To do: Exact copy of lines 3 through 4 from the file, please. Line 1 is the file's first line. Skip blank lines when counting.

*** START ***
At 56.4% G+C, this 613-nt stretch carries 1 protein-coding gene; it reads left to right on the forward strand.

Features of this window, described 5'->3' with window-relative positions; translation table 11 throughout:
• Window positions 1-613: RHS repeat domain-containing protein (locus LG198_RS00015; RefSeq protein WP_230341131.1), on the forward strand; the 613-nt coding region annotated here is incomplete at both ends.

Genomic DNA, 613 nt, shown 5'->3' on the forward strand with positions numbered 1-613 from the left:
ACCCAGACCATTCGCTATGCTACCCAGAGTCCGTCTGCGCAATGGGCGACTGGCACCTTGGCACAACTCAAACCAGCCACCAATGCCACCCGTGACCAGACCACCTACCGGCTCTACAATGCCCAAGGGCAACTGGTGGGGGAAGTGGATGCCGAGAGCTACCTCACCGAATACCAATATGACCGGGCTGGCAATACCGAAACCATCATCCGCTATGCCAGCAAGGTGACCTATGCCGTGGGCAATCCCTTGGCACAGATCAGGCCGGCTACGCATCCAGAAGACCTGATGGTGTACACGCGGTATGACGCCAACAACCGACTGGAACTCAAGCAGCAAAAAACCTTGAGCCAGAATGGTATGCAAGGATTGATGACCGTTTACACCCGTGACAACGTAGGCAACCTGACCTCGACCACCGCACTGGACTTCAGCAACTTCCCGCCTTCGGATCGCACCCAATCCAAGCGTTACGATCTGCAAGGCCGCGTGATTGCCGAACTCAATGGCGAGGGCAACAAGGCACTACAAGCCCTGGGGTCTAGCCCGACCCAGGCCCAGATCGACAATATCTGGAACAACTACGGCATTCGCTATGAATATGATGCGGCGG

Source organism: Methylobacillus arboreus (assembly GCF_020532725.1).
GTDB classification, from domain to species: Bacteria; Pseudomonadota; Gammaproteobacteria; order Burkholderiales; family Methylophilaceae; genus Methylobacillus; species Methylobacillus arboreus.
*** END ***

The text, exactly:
• Window positions 1-613: RHS repeat domain-containing protein (locus LG198_RS00015; RefSeq protein WP_230341131.1), on the forward strand; the 613-nt coding region annotated here is incomplete at both ends.

Genomic DNA, 613 nt, shown 5'->3' on the forward strand with positions numbered 1-613 from the left: